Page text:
Wednesday, March 29, 2017

Dam Battle: July 1966 Press

June was the setting for the climax that came in July: The Colorado River Basin reclamationists had approved the final form of their grand compromise, defiantly pushing forth their entire package of projects, dams, and import studies.
 In the “old days”, that would have been enough: By adding on one interest after another (“compromising”), they had secured all the allies they should have needed to get approval of the wider congressional world. And as for the opposition that was left — the Northwest would be conciliated or overrun.
Yet there the Canyon’s defenders stood. We had attracted national attention for the Canyon and for our cause thanks to the big ads and the IRS action. So the question— who cared about what the canyon-lovers said?—that was the reclamation-business-as-usual reaction, was receiving an unsettling answer: America cared.
   Watch now, as that tidy little reclamation world runs into the reality of a different America than the one they had prospered in for so many decades.

Monday, March 27, 2017

Dam Battle: June 1966 press

(Unfortunately, some of the clippings in the files from now on were saved without information on the newspaper of origin. I have added an ? to indicate my best guess.)

1 Jun, (AZ paper) editorial: With the House Committee about to act, compliments to those officials and lobbyists who have labored to bring the House bill this far. We should shortly know if this golden opportunity will bear fruit. But Congress is straining for adjournment, and it would be a brand new game next year.

3 Jun, LA Times, editorial cartoon, titled “Psycho”.

Dam Battle: May 1966 press

The New York Times had long been a friendly voice for conservation and its causes. Not a newspaper in the West, however, its coverage did not reach to the day-to-day events of the dam fight. The following long article, bylined “Grand Canyon, Arizona” without apparent justification, took the overall summary approach, an almost historical perspective.

2 May NYT, “Nature Lovers Say Dams Will ‘Disfigure’ Grand Canyon”: Opening with a quote from Thoreau, the reporter celebrated the 250-mile-long (sic) 7- million-year-old “masterpiece”. But now “man … plans to regulate (it) and erase ages of (time’s) handiwork. The House reclamation subcommittee will open hearings 9 May “on a bill to authorize two dams across the canyon”, appendages of  a “huge project to divert” Colorado River water to “dry areas of Arizona and Colorado”, principally the Phoenix and Tucson areas.
  The project is not new; “formulated by the West’s principal dam builder”, Reclamation, it passed the Senate twice, but was delayed for 15 years when the House ordered Arizona to settle its water dispute with California. Now, all the Basin states have reached an agreement, with Colorado no longer an opponent since it will receive five irrigation projects.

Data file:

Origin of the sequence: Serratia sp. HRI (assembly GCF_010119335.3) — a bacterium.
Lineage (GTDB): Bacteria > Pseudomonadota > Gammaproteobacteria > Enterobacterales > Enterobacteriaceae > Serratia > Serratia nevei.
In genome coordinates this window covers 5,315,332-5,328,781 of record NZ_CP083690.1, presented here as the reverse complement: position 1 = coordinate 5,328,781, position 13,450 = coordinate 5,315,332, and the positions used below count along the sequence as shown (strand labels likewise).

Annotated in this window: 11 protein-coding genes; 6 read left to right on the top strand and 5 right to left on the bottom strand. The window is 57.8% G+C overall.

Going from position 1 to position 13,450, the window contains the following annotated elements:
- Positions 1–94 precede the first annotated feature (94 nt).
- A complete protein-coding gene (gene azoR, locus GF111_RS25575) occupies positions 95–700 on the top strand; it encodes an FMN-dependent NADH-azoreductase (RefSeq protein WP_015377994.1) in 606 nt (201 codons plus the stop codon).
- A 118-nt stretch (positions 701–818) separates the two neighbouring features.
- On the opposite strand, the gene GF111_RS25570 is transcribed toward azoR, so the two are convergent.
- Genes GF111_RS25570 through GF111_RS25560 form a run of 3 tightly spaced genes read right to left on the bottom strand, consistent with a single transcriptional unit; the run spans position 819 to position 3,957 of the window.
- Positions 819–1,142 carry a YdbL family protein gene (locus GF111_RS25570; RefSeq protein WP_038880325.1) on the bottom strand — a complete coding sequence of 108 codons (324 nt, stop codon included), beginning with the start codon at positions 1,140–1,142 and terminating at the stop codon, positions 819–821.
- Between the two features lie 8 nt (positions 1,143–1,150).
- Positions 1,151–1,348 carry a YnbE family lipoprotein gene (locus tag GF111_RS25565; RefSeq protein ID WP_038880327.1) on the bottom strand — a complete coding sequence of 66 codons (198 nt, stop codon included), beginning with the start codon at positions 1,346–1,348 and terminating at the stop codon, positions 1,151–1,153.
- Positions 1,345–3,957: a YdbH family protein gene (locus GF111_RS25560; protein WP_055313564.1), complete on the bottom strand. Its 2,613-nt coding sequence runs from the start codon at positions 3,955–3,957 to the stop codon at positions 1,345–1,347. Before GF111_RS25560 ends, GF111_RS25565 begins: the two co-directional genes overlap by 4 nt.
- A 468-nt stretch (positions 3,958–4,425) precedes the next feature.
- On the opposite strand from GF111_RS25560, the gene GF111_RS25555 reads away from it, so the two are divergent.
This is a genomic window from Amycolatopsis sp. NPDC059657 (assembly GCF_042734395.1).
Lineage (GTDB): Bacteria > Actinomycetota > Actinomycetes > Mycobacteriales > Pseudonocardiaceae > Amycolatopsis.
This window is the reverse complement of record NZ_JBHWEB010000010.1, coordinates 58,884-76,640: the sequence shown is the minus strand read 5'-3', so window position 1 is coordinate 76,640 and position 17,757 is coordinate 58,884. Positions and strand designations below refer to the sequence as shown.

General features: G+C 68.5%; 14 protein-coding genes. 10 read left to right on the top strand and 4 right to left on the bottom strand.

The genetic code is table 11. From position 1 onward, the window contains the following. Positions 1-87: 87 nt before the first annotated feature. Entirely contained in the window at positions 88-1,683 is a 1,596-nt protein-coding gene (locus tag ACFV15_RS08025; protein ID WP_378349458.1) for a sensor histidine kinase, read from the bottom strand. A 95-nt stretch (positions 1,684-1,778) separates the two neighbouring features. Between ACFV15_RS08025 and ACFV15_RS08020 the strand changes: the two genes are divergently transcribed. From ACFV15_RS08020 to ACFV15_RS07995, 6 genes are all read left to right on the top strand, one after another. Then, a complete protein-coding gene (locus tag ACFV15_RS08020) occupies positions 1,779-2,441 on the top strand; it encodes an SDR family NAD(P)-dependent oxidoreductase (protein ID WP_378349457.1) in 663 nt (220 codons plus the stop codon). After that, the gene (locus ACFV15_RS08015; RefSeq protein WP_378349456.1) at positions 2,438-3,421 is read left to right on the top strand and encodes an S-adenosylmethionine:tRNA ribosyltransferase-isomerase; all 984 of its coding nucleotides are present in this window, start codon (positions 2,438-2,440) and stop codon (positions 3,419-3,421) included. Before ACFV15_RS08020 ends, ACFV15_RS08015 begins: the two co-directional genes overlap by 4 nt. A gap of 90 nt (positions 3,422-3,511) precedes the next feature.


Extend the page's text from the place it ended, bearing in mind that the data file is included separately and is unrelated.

The dam near Bridge Canyon, west of the Grand Canyon National Park, was deferred by the Budget Bureau due to the furor raised by conservationists. However, F. Sparks of Colorado pointed out this dam is in the legislation as part of the Basin-unanimous agreement, and he was quite sure “Congress will enact the legislation by August”.
  That dam would drown out “the entire inner gorge at some points”. The two dams would, according to conservationist leader the Sierra Club, convert a living river into a dead reservoir, a static museum piece. Wildlife habitat, archeological and geological records, campsites, river boat trips, would be adversely affected along with the scene being disfigured by roads and transmission lines. Thirteen miles of the Park and 40 miles of the Monument would disappear under water, as would another 90 miles above and below the two dams. This would leave 98% of the Park “untouched”.
  The Sierra Club’s response was a bill introduced by Rep. J. Saylor to triple the park acreage and include the Canyon’s entire 280 miles of the Colorado. However, first, it would fight to delete the dams’ authorization as extraneous to the water diversion. Hydroelectric dams are a separate Reclamation enterprise to produce power to help “reimburse the Treasury” for the diversion’s cost, as is traditional for Reclamation. The dams — called “cash registers (to) ring up sales of electric power” by Reclamation — are a $710 million project to make the diversion feasible. However, dam opponents set forth arguments to show the dams are too-costly anachronisms distant from power-using areas. Their revenues would not be needed if project water were priced at the going rate. But most of the water is going cheaply to farms growing cotton, long in surplus. And this water will need to be augmented from desalinization or other diversions.
  Reclamation responds the dams will both subsidize more water and put the “inner cavers (sic) of the vast gorge within the reach of millions”. The Club call this a crime against nature; there are already 600 miles for Colorado reservoir boating.  An unpublished Park Service report says silt and debris would eventually clog the reservoirs. That report hasn’t been circulated since Interior Secretary Udall favors the dams. Reclamation head Dominy says nature will be improved upon, contrary to Theodore Roosevelt’s, “The ages have been at work on it, and man can only mar it”.

A balanced report — if by that is meant neither choice is presented as the correct and obvious course. And the reporter worked to be accurate in what he chose to present.